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Yokoten and a Logistics Improvement in Healthcare

Jun 6, 2022

FEATURE – In this article, we hear about how the lean successes of one hospital inspired an entire healthcare authority to introduce changes to their processes.

Words: Instituto de Oncologia do Vale and the logistics team of the São José dos Campos Healthcare Authority

If you are looking for an example of successful lean cross-pollination – the process by which improvement efforts in one place inspire lean efforts in another – look no further than the city of São José dos Campos, near São Paulo.

Home to Instituto de Oncologia do Vale (the cancer treatment center I run that has come to be recognized as an advanced example of lean transformation), in recent years São José dos Campos has seen several organizations across its healthcare system initiate lean experiments. What inspired these initiatives was the pioneering work of IOV.

One of the first organizations that saw how successful lean was at IOV and decided to give it a try was the Hospital Municipal José de Carvalho Florence. Over the years, this organization was able to achieve impressive results, including reducing the length of stay by four days, reducing mortality by 4.5%, and increasing capacity and creating a new maternity ward. In 2019 alone, their lean work to improve the way they dealt with sepsis allowed them to save 180 lives! All of this didn’t go unnoticed: the improvements caught the attention of the City Healthcare Authority, which asked to visit the hospital (as well as IOV) to see how they were managing their logistics.

The City Healthcare Authority provides and manages infrastructure, personnel and supplies (all kinds of drugs and materials) for the city’s 46 primary care units. Before lean was implemented, the process was chaotic. Deliveries to each primary care unit were made once a month, in large batches.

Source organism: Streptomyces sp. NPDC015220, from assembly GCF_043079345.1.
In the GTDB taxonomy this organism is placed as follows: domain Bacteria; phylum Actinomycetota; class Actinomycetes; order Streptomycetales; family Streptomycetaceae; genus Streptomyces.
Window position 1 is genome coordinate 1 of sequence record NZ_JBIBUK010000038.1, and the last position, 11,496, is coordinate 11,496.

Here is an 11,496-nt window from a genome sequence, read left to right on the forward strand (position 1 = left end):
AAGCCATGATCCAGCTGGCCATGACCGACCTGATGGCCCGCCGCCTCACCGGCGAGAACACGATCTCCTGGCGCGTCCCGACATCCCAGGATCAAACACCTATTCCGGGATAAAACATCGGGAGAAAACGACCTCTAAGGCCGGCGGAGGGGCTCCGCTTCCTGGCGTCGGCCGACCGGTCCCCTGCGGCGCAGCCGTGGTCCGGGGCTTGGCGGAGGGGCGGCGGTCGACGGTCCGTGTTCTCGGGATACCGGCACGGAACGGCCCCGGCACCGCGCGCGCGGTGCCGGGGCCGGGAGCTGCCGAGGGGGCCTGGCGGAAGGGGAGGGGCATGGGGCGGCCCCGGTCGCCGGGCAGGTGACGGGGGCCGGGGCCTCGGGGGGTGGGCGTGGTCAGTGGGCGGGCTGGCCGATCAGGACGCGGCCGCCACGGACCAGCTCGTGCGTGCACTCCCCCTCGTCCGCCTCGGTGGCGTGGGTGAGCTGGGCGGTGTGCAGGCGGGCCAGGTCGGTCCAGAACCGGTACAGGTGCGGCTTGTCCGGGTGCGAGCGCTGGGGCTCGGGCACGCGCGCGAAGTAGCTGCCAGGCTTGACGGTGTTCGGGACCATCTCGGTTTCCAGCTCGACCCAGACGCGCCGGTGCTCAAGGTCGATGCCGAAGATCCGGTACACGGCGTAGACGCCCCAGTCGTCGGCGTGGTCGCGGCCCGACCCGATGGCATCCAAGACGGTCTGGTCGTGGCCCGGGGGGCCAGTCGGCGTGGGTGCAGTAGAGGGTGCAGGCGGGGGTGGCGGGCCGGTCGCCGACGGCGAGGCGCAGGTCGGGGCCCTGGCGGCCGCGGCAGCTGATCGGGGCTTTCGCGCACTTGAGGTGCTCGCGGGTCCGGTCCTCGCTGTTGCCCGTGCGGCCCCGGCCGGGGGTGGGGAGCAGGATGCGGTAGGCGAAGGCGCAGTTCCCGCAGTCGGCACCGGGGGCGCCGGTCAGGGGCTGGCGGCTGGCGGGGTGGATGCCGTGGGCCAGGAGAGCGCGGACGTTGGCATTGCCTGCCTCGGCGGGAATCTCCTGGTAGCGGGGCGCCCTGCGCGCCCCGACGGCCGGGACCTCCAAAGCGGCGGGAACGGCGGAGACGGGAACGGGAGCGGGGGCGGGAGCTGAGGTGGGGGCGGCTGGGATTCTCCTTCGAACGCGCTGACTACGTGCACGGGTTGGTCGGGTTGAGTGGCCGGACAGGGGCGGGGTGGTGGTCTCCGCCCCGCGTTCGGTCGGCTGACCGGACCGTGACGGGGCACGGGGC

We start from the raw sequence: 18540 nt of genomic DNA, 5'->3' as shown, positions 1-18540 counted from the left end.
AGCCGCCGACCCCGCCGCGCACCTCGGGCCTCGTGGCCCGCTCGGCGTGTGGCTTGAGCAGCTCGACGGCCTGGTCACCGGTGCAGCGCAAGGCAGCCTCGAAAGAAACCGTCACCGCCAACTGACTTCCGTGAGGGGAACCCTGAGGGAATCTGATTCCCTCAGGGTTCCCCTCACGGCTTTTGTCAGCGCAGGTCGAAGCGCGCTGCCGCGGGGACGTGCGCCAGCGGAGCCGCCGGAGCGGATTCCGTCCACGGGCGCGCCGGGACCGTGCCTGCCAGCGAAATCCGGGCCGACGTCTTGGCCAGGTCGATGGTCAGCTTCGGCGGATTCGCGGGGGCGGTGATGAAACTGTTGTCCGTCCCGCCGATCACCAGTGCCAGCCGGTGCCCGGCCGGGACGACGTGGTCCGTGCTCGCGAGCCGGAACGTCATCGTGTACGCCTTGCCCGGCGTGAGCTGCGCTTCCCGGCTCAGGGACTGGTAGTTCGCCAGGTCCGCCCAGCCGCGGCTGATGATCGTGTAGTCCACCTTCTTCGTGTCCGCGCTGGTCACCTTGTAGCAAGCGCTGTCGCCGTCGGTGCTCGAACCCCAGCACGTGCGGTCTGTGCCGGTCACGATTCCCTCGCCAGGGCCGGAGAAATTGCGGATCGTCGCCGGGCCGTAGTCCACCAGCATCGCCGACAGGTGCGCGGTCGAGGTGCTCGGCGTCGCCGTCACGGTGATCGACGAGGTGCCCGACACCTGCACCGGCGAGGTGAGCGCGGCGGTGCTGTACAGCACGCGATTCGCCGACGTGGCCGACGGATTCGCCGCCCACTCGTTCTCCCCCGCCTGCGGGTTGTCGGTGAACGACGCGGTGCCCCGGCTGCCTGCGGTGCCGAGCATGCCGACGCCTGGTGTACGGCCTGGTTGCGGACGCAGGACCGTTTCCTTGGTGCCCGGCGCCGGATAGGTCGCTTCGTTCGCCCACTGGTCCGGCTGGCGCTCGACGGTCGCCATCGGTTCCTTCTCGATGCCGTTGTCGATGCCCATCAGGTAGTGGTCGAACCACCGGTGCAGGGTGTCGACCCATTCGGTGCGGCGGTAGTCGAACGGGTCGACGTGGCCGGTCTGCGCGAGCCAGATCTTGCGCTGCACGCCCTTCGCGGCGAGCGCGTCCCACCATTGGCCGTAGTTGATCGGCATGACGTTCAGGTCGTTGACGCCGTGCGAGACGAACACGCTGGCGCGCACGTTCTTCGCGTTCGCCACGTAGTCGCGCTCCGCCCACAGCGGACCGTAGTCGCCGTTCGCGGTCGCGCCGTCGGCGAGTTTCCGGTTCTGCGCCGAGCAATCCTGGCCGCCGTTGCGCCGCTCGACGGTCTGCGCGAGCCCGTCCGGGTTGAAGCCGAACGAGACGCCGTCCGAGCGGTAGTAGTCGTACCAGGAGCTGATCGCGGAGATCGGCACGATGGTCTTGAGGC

A value stream mapping exercise highlighted the shortcomings of this system based on batching and revealed how long it took on average to supply a primary care unit in São José dos Campos: it took 240 minutes. There were bottlenecks and delays through the process.

With little space to shelve this material, most units found themselves with entire rooms filled with boxes. This meant there was often little to no visibility over what medications were available and in what quantity. As a result, it was “easier” to just reorder a certain drug as an emergency delivery (that would sometimes take less than 24 hours). There was no control over the inventory. For the Healthcare Authority, this meant that emergency deliveries had to be arranged once or twice a week for each primary care unit.

Having to provide supplies to primary care units in large batches also meant the Healthcare Authority had to carry vast amounts of inventory in their central warehouse, in the region of 500,000 units per month.

Inspired by the lean work they had seen in other healthcare organizations in the city, the Healthcare Authority changed the supply system, moving to weekly deliveries of small batches to each primary care unit and trying to limit the number of emergency supplies.

With smaller, more frequent deliveries, both the central warehouse and the units noticed several immediate benefits.

First of all, they were all able to save up space. The central warehouse now carries 175,000 items per month, down from half a million, while most units were able to free up an entire room and place items on the shelves as soon as they are delivered. This made picking easier for the central warehouse staff and brought visibility of the inventory at the units. As a result, the number of requested emergency deliveries dropped.